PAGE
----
They also dry very well which is ideal as, during autumn, there is scarcily a walk in the woodlands where I do not spot a few patches.
    Potentially, there is one poisionous lookalike that can harm the careless forager and that is the lilac fibrecap. However, the colour is much more faded (one good reason for choosing the more vivid amethyst decievers) and it has creamy gills and a brownish nipple on the top of the cap.

    I should also mention the closely related deciever that is basically a brown version of the amethyst deciever. It is also edible and tasty, however, much more care should be taken as there are plenty of little brown mushrooms out there that can do harm. My advice would be to become confident with identifying the amethyst deciever first before considering the brown version- in its favour, the deciever is the only mushroom I know with a cool gangster rap nickname that even the most serious of mycologist will sometimes use- Lac Lac (short for Laccaria laccata).

  3. I’ve been running around the fields of Dorset in a slightly manic frenzy the last couple of weeks. Parasol baloo

    It's probably alarmed a few countryside users but to a sufferer of WFOD (wild food obsessive disorder) a field of parasol mushrooms (Macrolepiota procera) is an intoxicatingly exciting sight-and this year seems particularly good.

    Those of you who get my Facebook posts may have caught a recent short movie filmed near Corfe castle.  I drove past a nearby field a few days later and found even more- 100 at a conservative guess although I was very good and left plenty to spread their spores.

    parasol matureAnd yes, they make great eating- perhaps even approaching gourmet status, with a rich mushroomy taste and a succulent, slightly chewy texture even after cooking (mushroom expert John Wright of River cottage fame compares them to roasted chicken thigh).

    My favourite way of dealing with most wild mushrooms usually involves a frying pan and bit of butter and garlic. However, with such a glut, I have also been busy drying, freezing and of course giving away-  I reckon it’s good to practice wild food karma- share the abundance and it always comes back one way or another.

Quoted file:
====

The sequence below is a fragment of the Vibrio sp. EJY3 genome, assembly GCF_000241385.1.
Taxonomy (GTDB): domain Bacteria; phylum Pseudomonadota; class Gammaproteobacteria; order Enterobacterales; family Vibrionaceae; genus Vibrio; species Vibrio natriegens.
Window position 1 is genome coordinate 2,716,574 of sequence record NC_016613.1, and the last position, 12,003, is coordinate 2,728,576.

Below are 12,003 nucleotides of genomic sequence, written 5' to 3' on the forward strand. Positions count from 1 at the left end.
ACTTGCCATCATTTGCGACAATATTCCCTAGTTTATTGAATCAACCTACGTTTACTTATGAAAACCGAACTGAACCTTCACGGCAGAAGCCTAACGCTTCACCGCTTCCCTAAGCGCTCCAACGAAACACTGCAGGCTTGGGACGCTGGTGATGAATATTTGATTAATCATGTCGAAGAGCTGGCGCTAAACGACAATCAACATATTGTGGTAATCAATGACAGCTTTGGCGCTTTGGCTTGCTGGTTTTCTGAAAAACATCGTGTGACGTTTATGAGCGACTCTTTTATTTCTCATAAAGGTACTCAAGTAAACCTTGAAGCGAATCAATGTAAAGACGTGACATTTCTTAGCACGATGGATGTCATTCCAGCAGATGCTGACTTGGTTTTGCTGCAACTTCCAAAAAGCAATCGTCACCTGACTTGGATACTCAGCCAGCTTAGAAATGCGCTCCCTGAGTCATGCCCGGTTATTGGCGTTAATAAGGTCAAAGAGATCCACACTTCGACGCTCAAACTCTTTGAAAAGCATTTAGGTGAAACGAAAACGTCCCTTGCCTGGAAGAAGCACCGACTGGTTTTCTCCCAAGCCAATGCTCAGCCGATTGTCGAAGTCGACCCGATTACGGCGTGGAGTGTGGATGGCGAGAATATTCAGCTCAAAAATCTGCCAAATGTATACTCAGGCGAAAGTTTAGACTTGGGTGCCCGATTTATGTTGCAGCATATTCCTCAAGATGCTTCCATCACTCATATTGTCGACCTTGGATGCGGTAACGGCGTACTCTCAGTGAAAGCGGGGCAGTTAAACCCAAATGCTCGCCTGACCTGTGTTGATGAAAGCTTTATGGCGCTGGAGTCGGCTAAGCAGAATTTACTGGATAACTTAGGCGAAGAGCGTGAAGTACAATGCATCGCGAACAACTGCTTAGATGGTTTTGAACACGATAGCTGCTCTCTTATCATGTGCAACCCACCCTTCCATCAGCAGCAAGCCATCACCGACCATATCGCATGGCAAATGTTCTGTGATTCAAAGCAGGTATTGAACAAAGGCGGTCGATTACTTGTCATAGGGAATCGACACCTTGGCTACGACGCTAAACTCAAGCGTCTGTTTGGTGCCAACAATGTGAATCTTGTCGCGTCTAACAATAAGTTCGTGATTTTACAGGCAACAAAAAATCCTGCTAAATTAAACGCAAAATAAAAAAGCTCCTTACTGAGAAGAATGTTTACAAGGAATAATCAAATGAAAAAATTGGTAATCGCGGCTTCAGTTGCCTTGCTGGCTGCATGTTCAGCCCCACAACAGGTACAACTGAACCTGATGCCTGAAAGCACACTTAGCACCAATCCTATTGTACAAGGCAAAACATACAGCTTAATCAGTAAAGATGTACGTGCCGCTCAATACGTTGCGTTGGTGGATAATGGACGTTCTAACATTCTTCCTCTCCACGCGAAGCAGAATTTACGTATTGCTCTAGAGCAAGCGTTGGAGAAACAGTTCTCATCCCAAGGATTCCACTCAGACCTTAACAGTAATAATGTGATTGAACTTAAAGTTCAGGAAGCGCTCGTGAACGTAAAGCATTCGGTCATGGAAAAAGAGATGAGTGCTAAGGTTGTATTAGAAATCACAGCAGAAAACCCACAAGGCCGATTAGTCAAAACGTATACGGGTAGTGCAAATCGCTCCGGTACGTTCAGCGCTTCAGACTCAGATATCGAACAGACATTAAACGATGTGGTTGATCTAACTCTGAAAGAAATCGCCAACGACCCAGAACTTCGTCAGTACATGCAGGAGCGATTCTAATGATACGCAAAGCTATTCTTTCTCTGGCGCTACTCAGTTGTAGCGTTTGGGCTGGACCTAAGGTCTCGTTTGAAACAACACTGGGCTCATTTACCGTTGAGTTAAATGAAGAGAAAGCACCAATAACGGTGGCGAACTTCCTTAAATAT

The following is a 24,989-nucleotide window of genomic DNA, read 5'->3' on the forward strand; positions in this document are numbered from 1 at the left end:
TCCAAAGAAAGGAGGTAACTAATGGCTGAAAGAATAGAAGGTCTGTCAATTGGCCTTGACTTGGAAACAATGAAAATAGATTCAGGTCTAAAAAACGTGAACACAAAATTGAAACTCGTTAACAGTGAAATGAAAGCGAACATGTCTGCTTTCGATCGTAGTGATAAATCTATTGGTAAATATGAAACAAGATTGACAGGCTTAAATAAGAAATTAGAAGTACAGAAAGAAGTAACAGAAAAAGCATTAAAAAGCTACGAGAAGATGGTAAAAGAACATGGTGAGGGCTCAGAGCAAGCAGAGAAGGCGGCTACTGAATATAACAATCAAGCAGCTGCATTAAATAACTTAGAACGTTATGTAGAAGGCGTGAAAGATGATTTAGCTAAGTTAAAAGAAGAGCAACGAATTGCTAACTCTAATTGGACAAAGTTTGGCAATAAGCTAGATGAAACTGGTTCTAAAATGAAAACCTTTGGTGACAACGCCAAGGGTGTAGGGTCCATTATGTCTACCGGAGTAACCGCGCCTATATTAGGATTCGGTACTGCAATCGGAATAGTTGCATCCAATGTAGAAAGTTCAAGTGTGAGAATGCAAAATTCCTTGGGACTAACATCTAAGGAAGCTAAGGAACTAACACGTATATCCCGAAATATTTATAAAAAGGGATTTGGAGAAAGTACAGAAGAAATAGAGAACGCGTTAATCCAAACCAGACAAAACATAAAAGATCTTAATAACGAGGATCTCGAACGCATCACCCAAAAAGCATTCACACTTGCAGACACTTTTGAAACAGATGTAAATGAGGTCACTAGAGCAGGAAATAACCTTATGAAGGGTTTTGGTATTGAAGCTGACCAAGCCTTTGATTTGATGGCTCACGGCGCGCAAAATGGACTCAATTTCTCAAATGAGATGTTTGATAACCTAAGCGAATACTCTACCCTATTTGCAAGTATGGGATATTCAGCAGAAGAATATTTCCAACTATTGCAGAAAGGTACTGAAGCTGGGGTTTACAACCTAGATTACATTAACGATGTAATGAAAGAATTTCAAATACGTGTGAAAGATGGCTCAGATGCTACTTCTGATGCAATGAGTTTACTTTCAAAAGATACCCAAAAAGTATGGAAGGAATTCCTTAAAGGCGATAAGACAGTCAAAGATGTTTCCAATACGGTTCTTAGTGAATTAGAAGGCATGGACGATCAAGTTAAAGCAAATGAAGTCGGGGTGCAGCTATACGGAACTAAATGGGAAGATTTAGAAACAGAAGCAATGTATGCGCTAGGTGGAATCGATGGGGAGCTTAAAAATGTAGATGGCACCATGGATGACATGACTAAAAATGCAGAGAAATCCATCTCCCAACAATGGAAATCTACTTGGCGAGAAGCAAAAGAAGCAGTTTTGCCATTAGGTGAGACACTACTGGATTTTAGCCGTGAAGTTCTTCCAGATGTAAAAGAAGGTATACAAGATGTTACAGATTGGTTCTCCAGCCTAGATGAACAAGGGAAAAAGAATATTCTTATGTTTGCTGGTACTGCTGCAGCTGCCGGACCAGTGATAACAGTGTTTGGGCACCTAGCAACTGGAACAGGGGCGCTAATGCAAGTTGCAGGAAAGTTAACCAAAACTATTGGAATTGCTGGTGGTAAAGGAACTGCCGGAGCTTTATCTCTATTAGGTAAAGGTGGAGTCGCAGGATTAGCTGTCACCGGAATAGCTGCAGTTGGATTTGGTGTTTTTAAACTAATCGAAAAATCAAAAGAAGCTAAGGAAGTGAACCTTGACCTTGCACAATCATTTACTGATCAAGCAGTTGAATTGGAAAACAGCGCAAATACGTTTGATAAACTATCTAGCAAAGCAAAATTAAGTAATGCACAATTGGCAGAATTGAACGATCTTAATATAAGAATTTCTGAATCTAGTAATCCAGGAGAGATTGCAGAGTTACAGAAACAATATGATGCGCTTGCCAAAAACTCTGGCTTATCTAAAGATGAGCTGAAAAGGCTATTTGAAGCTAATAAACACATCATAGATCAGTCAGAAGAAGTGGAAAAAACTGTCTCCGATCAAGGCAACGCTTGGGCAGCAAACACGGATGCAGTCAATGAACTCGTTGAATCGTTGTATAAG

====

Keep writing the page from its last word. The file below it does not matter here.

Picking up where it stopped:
Foraging considerations:

    There’s a lot of fear around wild mushrooms in this country- yet go to the continent and they are a celebrated part of rural culture. There are some species that are tricky to identify. However there are also plenty that, with a bit of dedication, can be easily recognised- the parasol is one of those.

    This blog is intended as a basic introduction so do some reading around the subject. However, there are a number of key points that are regularly used for most mushroom identification. To simplify it, I will list them here with reference to the parasol:

    Habitat: open grassland and heath- it seems to prefer fairly acidic soils.

    Cap: (see first pic and a rather confused Baloo the dog). Between 15-30 cm in width, always with a little bump at the top, cream coloured and covered in brown scales. In its parasol drumstickearly stages it is a drum stick shape (see pic to the right) this then opens up- like a parasol. It is edible at either stage although the flesh is most delicate when it’s young, it can also be stuffed and baked in the oven at this point. The photo bottom left shows some delicious stuffed young parasols using tomatoes, sweetcorn and herbs as a filling with some grated cheese on top (the other mushroom is a little bit of delicious cep/porcini but more about that another time).

    Stem: Long, up to 25cm by about 2 cm wide, with snake skin markings (this is quite tough and is usually discarded or added to a stock pot). Another good ID point is the 'cog' that slides up and down the stem (see pic above and left).

    Gills: Creamy white, if they are turning a browny colour it means the mushroom is getting past it’s best.

    Smell: This is often useful when identifying mushrooms, in the case of the parasol it has a beautiful, warm, milk smell- particularly in the really fresh specimens.

    parasol stuffedIt should be noted there is also the shaggy parasol. As always, do more research but it differs in a few basic ways- the main one being it’s cream coloured stem without any snakeskin markings and it propensity for bruising orangey/red. It is generally considered edible but has been known to cause dodgy tummies in a few people.






  4. ruth roserose hip- close upA recent foray in the New Forest yielded, amongst other things, a decent haul of beautiful red rose hips.

    Our main focus was on the iconic rose hip syrup. This became famous in World war II when supplies of fruit and veg were low and the Institute for Food hatched a plan to harness the high vitamin C content of the rose hip and collect and process it on a grand scale (450 tons a year at its peak). The syrup was then distributed at a fixed ration price with priority given to young children.

    From a medicinal point of view, rose hips (and rose petals in the summer) are a powerful wild rose hip syrupmedicine for treating colds and flus. Firstly, their rich vitamin C content strengthens the immune system, secondly they have a cooling quality that brings down fevers and sooths inflammation and thirdly they are a mild but effective diuretic- assisting the body in the elimination of wastes through the urinary system.